A critical predictor of success I have seen in Agile transitions is how people define reality.
Let’s face it, if you are running Scrum well, then there will be all sorts of ugly problems that pop out of the woodwork: decaying technical infrastructure, technical debt, people struggling with new roles, people no longer able to hide behind the fog of waterfall, and conflicts between groups.
Scrum is designed to make impediments visible. Management’s role is to act on these and remove them to support the team. Usually, these problems have been around for a while.
Consider the Matrix
What does the film The Matrix have to tell us about this situation?
Neo is Seeking
Neo is not satisfied with the status quo. He knows that something is wrong but is not sure what it is.
Morpheus is the Guide
Morpheus acts as a guide. He tells Neo that everything is not as it seems. Neo must decide if how badly he wants to know the truth.
Neo must choose
Morpheus gives Neo a choice:
- Red Pill: Learn the truth about and discover how deep the rabbit hole goes.
- Blue Pill: Remain in his current reality and wake up the next morning believing whatever he wishes.
What does have to do with Agile?
- The Matrix = Organizational Reality
- Neo = Transition Sponsor
- Morpheus = Agile Coach
When a client swallows the red pill, they choose to confront the red flags and problems. Just like the recommendation from one of my favourite management books – Good to Great. In this situation, it is possible to do what Michael Spayd call Strategic Agile. This is represents the fundamental shift in behaviours and values called for by Agile. It leads to a learning organization that is on the road to joy in work and high performance.
When a client swallows the blue pill, the we are in a Tactical Agile situation. In this case, it might be possible to find some local wins with morale, teamwork and productivity. It might also lead to organizational backlash that reverts Agile. Sadly, what frequently happens is that the Agile champions and advocates who want to create a better company leave to find a place with a future.
In every transition, I have seen red pill, blue pill situations. Some of them are minor decisions. Some are major like investment in repaying technical debt and investing in improving productivity.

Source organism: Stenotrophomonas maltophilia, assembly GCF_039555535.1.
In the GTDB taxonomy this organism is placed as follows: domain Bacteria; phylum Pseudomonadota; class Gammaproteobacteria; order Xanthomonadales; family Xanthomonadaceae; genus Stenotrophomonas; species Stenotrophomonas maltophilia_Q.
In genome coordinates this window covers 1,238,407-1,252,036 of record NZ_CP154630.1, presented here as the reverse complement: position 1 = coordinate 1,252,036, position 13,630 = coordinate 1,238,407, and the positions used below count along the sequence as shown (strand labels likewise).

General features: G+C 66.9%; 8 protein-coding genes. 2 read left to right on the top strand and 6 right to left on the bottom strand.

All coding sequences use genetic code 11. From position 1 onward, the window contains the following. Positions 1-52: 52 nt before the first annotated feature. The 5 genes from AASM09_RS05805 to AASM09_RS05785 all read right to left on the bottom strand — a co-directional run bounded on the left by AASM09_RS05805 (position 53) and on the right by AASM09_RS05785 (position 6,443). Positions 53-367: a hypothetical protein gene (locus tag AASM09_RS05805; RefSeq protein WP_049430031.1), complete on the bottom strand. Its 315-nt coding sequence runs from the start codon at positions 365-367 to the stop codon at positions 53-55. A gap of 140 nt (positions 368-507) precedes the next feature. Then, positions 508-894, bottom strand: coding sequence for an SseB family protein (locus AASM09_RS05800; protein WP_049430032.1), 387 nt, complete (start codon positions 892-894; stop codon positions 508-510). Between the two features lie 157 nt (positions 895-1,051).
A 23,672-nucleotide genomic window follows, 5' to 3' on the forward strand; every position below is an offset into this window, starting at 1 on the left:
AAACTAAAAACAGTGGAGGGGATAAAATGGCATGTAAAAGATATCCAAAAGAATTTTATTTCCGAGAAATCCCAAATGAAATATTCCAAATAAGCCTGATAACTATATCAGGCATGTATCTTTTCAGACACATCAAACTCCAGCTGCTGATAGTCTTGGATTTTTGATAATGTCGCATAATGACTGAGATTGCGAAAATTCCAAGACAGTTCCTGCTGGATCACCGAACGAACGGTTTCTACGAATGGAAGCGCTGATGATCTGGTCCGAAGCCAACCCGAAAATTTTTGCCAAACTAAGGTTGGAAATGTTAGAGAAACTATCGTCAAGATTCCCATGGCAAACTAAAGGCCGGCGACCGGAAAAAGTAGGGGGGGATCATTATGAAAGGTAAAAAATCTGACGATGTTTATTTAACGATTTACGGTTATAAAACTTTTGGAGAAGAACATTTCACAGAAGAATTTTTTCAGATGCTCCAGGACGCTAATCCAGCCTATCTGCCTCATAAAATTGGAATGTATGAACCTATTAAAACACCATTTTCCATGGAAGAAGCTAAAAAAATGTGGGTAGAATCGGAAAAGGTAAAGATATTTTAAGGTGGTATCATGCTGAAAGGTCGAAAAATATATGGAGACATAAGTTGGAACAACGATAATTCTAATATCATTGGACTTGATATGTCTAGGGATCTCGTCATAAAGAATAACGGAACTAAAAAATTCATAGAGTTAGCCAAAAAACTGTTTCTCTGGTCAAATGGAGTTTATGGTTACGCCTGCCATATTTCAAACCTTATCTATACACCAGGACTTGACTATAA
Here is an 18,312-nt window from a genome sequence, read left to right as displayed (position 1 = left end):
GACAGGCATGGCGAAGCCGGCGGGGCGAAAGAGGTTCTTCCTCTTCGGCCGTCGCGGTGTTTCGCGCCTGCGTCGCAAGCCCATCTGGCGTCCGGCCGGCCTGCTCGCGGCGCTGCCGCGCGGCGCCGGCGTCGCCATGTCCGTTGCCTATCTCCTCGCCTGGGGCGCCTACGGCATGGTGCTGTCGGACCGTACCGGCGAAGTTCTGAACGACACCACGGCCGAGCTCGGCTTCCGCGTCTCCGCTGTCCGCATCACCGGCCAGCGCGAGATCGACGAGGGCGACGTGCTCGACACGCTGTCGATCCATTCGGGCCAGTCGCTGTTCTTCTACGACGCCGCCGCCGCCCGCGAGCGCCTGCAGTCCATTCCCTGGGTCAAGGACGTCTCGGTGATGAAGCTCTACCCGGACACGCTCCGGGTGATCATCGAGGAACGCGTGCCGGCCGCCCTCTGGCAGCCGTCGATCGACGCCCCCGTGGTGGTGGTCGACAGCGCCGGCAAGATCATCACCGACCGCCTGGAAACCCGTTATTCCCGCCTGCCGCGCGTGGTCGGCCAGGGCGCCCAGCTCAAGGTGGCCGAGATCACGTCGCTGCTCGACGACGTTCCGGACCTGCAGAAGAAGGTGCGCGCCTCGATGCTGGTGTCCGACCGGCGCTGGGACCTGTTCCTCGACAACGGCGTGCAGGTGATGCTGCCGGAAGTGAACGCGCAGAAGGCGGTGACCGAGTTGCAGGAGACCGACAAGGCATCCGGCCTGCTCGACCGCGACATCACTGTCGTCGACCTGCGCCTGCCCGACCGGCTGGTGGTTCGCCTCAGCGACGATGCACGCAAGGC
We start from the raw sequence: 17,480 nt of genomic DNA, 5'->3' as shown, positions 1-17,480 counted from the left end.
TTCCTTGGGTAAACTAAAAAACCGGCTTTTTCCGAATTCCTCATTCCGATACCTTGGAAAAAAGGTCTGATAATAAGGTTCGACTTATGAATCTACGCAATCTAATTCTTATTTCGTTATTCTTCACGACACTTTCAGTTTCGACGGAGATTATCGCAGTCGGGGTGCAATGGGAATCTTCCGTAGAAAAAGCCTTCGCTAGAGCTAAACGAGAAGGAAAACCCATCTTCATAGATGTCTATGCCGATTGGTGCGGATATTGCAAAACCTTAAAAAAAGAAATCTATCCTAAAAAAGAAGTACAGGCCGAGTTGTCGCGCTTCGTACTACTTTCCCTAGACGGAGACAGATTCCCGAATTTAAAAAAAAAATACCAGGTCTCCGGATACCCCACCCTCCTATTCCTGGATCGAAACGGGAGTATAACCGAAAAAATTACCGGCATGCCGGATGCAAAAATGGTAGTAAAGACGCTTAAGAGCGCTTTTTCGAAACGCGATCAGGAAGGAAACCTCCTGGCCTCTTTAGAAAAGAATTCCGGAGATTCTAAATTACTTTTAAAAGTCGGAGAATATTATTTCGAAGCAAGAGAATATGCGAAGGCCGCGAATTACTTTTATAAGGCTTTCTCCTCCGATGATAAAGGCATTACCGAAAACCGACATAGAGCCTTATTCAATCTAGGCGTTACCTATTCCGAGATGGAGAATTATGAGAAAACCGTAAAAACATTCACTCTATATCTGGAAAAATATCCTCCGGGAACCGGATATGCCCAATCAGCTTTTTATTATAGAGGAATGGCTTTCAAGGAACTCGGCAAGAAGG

At one company, the top 10 contributing staff built a value stream showing that a “5 day project” actually took 9 months to complete and the $5k revenue was offset by $25k of costs. More than half of the executives (CEO, CTO, VP Sales, VP Engineering, CFO) discounted the data. It was a blue pill moment.
At another company, we talked about the science of motivation, and they took the red pill. The yearly bonus went bye-bye. On the other hand they later took the blue pill on technical debt. Can’t win ’em all.
One of the biggest problems I have seen is that the sponsor of the Agile transition is often the author of the problems. For example, the VP Engineering who was on watch when technical debt was piling up – it’s hard for him to get excited about sharing this problem with superiors and asking for patience while he fixes it.
If you are a coach, it’s your job to know where the boundaries are and help clients cross them when they are willing.
Next time you are working with someone, think about their reality and how they see the situation. Then find ways to share yours. At the end of the day, it is their choice.
Take a few minutes to watch this video clip from the movie. It’s fun and will help your brain remember this post.
Michael K Sahota guides and teaches leaders how to create high-performance organizations. He is the creator of a proven system for leading change through a practical playbook. His model for Consciously Approaching Agile guides the creation of a cultural and leadership context where Agile creates lasting organizational results. Michael has taught over 1000 leaders worldwide through his highly acclaimed “Agile” Culture & Leadership Training.
Adoption , Coaching , Creativity , Management , Observing , Organizational Change , People , Red Pill , Transition , Vulnerability